The Samajwadi Party government went overboard in deploying nearly 10,000 policemen to patrol the streets of Ayodhya to prevent the VHP from carrying out its 84-kosi parikrama, reports Sharat Pradhan
An uneasy calm prevailed in the ancient temple town of Ayodhya where policemen outnumbered volunteers the Vishwa Hindu Parishad mobilised for its much-hyped ‘84-kosi parikrama’. The yatra proved to be a damp squib on the very day of its launch on Sunday.
All shops and commercial establishments kept their shutters down, while government offices and educational institutions were in any case closed, it being a Sunday. Ayodhya wore a deserted look with cops patrolling the thoroughfares, streets and lanes of the rustic town.
Other than government cars and jeeps, only media vehicles were seen plying on the streets and highways connecting the temple town to the neighbouring districts.
Nearly 10,000 policemen were deployed in addition to the routine security arrangements that were in place. The presence of the Rapid Action Force in their full gear kept most people indoors.
The worst hit were those who earn their livelihood from devotees converging to the town. “We live in peace and earn our livelihood by selling articles required for ‘puja’ in the temples, but now that all roads have been sealed we have not earned a penny since the past two days,” said Ashok, a shopkeeper.
‘Pandas’ and barbers who make their living by performing routine religious rituals for devotees on the banks of the Saryu river are equally unhappy with the developments.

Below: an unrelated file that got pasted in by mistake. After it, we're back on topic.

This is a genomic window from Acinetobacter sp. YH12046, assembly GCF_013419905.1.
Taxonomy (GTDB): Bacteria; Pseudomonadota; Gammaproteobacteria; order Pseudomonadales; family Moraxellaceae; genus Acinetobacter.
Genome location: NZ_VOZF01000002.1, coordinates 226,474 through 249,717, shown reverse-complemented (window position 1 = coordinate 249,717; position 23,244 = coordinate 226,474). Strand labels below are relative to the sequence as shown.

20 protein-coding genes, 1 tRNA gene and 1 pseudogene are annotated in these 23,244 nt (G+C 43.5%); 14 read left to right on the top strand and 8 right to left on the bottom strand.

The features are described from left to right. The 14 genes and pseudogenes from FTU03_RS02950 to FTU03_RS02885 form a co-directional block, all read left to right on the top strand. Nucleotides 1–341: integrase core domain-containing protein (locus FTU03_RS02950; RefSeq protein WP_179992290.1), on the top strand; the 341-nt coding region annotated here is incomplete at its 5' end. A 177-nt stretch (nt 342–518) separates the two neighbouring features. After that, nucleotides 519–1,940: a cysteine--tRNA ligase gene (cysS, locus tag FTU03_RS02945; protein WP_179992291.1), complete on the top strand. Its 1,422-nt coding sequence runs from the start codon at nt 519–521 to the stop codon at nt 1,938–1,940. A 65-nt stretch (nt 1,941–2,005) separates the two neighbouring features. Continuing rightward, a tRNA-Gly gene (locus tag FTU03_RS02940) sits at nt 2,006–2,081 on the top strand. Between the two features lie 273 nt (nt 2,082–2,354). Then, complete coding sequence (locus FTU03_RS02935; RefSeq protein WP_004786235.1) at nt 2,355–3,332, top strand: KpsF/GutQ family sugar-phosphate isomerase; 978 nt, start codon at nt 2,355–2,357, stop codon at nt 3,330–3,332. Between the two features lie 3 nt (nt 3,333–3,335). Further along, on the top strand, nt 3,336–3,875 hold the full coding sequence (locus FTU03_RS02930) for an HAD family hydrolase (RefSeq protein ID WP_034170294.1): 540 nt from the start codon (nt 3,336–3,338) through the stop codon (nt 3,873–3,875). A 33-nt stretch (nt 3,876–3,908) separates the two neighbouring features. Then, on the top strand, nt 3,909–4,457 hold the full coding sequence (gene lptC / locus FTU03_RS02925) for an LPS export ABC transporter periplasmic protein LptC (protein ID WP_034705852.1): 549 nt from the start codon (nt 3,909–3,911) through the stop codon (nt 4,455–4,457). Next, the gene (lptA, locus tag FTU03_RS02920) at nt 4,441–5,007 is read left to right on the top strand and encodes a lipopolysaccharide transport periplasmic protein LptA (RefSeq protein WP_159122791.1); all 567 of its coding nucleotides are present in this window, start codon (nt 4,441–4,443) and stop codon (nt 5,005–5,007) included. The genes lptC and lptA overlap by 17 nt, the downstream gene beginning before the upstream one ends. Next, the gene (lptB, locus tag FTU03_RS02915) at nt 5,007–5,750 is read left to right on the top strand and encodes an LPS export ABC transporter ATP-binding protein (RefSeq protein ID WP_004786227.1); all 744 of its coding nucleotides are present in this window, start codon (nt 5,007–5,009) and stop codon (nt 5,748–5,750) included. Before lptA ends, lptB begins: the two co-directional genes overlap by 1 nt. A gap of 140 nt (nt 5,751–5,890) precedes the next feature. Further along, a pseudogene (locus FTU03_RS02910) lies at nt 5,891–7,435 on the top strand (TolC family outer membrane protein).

“I make a living shaving the heads of devotees, but what do I do when no one is allowed to come. I don’t think I will be able to feed my family of five today,” said Ram Sewak, a barber, who sees a “political game behind the whole thing.”
The ‘parikrama’ was pushed in defiance of a ban ordered by the Samajwadi Party government because of its political undertones.
While the agenda behind the ‘parikrama’ -- to mobilise public opinion in favour of a grand Ram temple at the disputed Ramjanmabhoomi-Babri Masjid site -- had clearly failed to emotionally surcharge the atmosphere, the state government went overboard making arrangements to prevent the ritual.
The ban resulted in disrupting normal life not only in the twin towns of Ayodhya-Faizabad, but also in more than half a dozen towns falling within a radius of 100 km.
All vehicular movement was brought to a halt between Ayodhya-Faizabad and six districts including Ambedker Nagar, Basti, Sant Kabir Nagar, Gonda, Bahraich and Barabanki. The usually busy 130-km expressway connecting Ayodhya to the state capital, Lucknow, remained deserted since Saturday.
Several thousand trucks could be seen lined up along the expressway, blocking one side completely for several kilometers since Saturday morning. There appears to be no respite even for those transporting perishable items.
That the Samajwadi Party government was overdoing it was evident from the extremely heavy deployment of police. On an average, about 200 to 250 policemen were seen trailing a single VHP leader. Yet, District Magistrate Vipin Dwivedi did not seem satisfied and was often seen screaming at police officers to rush “more force” to take a handful of ordinary VHP volunteers into custody.
VHP spokesman Sharad Sharma claimed that despite the ban and extensive police arrangements, “as many as 4,000 VHP volunteers managed to reach Makhoda village, about 15 km from Ayodhya to accomplish what was described as the first lap of the 84-kosi parikrama.”
State Additional Director General (law and order) Arun Kumar claimed that they had taken over 2,000 VHP volunteers into custody.
Sure enough, both sides were out to make claims and counter claims, essentially aimed for the consumption of their respective vote banks. If the VHP hopes to sell their assertion in carrying out the ‘parikrama’ to woo Hindus, Samajwadi Party Chief Mulayam Singh Yadav was confident of playing to the Muslim gallery by reliving his old image of “mulla” Mulayam, who would not allow the fundamentalist Hindu organisation to bulldoze its way.